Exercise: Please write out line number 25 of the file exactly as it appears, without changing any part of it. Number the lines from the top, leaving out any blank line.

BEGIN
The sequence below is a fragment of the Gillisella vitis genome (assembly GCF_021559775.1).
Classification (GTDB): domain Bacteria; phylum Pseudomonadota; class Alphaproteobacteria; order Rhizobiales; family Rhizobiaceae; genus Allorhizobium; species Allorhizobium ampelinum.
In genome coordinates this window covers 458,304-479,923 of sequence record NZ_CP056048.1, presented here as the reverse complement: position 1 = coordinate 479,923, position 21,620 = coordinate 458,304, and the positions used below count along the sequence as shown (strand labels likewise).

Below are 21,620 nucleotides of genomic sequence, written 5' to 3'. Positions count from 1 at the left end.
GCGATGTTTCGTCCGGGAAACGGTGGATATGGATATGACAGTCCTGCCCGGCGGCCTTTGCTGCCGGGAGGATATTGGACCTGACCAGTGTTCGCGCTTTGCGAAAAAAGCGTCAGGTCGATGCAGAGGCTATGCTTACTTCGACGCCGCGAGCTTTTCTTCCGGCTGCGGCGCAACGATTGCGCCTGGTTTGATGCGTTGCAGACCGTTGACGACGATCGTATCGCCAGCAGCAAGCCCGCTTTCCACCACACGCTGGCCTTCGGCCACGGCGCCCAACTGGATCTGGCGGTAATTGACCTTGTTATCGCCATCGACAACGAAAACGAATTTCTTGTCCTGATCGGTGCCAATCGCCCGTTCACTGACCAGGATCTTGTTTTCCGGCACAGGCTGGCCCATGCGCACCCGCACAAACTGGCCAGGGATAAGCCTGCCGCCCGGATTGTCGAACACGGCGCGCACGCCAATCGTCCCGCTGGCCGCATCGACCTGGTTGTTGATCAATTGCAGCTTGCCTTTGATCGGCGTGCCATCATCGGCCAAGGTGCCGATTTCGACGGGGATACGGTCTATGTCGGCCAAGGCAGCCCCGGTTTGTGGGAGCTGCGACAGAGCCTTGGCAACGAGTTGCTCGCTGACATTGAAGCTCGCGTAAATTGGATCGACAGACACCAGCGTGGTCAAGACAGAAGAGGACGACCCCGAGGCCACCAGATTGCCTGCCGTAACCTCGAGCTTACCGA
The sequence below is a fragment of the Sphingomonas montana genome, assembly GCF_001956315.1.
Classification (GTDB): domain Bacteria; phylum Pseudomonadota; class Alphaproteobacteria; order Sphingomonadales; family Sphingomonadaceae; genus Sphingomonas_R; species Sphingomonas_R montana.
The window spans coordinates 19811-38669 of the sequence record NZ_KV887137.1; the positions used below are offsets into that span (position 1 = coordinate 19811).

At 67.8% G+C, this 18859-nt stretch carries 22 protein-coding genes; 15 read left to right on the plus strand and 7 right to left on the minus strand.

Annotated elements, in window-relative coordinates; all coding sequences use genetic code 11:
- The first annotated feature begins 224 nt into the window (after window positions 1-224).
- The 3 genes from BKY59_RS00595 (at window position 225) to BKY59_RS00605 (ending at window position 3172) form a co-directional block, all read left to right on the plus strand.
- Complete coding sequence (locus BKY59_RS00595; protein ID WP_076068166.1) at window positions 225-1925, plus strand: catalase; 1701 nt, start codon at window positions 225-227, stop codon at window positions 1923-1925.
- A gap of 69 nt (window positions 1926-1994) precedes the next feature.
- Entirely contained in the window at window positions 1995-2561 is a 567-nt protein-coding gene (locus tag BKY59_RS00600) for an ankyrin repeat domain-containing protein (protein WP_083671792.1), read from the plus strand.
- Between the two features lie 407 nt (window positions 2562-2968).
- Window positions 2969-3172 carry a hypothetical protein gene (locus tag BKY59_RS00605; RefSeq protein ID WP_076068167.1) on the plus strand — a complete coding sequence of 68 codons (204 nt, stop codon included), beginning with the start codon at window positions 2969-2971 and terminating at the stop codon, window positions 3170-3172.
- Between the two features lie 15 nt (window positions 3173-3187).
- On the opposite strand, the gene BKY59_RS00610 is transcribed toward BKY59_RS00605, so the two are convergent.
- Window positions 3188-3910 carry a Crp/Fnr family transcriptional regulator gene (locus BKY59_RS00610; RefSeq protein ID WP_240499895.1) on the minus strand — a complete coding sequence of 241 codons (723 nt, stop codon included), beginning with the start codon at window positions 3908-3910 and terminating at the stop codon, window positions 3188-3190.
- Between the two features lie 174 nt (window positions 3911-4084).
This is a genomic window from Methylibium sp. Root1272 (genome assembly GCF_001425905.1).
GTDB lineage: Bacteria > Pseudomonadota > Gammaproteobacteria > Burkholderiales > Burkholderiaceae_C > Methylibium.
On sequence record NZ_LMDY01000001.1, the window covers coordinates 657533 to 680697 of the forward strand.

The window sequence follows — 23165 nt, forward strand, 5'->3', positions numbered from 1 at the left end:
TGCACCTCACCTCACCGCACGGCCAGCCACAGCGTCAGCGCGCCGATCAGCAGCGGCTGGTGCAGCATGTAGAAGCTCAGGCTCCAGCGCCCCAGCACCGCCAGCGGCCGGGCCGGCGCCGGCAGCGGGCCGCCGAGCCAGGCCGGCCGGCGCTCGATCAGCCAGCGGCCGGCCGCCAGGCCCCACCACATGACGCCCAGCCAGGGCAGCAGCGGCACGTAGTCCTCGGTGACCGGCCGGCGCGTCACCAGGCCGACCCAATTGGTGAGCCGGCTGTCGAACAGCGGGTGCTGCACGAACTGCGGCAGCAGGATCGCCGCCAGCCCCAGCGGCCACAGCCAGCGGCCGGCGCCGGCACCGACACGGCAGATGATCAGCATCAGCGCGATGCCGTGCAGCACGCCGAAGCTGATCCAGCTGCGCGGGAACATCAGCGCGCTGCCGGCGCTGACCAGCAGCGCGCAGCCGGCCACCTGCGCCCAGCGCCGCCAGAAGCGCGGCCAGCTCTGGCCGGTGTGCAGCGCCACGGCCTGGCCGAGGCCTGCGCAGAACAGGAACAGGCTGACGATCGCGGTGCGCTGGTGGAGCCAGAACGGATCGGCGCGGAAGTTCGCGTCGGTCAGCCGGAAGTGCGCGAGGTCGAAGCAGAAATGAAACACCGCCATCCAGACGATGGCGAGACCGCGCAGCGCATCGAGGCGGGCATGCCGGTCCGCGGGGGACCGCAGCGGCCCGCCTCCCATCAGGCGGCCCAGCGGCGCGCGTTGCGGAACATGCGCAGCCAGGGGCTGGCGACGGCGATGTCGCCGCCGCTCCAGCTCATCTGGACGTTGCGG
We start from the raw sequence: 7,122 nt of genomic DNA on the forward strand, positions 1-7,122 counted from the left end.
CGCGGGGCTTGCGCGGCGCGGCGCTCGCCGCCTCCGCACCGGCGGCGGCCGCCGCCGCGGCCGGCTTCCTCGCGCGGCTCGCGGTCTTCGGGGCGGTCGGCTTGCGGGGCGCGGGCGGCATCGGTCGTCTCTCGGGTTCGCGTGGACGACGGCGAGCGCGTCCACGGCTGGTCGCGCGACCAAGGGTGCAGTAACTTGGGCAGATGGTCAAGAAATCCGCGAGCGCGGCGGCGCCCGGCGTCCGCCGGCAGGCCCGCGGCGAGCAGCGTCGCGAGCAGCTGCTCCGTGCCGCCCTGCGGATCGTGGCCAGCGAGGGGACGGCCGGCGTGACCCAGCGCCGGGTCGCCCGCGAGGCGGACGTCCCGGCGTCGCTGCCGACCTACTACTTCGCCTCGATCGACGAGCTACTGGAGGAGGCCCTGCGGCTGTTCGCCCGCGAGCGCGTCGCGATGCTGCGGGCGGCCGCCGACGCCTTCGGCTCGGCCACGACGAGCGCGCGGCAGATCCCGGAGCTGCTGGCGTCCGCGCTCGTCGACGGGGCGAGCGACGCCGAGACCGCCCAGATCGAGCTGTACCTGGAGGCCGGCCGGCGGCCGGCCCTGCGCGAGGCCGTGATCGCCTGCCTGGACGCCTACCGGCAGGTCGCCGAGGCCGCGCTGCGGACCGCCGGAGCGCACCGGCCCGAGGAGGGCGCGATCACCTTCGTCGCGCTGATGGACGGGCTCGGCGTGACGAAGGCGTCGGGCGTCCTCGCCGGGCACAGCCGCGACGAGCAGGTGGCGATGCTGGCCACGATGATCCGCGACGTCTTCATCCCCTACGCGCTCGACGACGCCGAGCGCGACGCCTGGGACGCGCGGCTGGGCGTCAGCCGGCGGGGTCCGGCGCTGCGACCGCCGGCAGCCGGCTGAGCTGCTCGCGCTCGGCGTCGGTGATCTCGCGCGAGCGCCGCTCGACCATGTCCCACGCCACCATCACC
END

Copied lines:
The window sequence follows — 23165 nt, forward strand, 5'->3', positions numbered from 1 at the left end: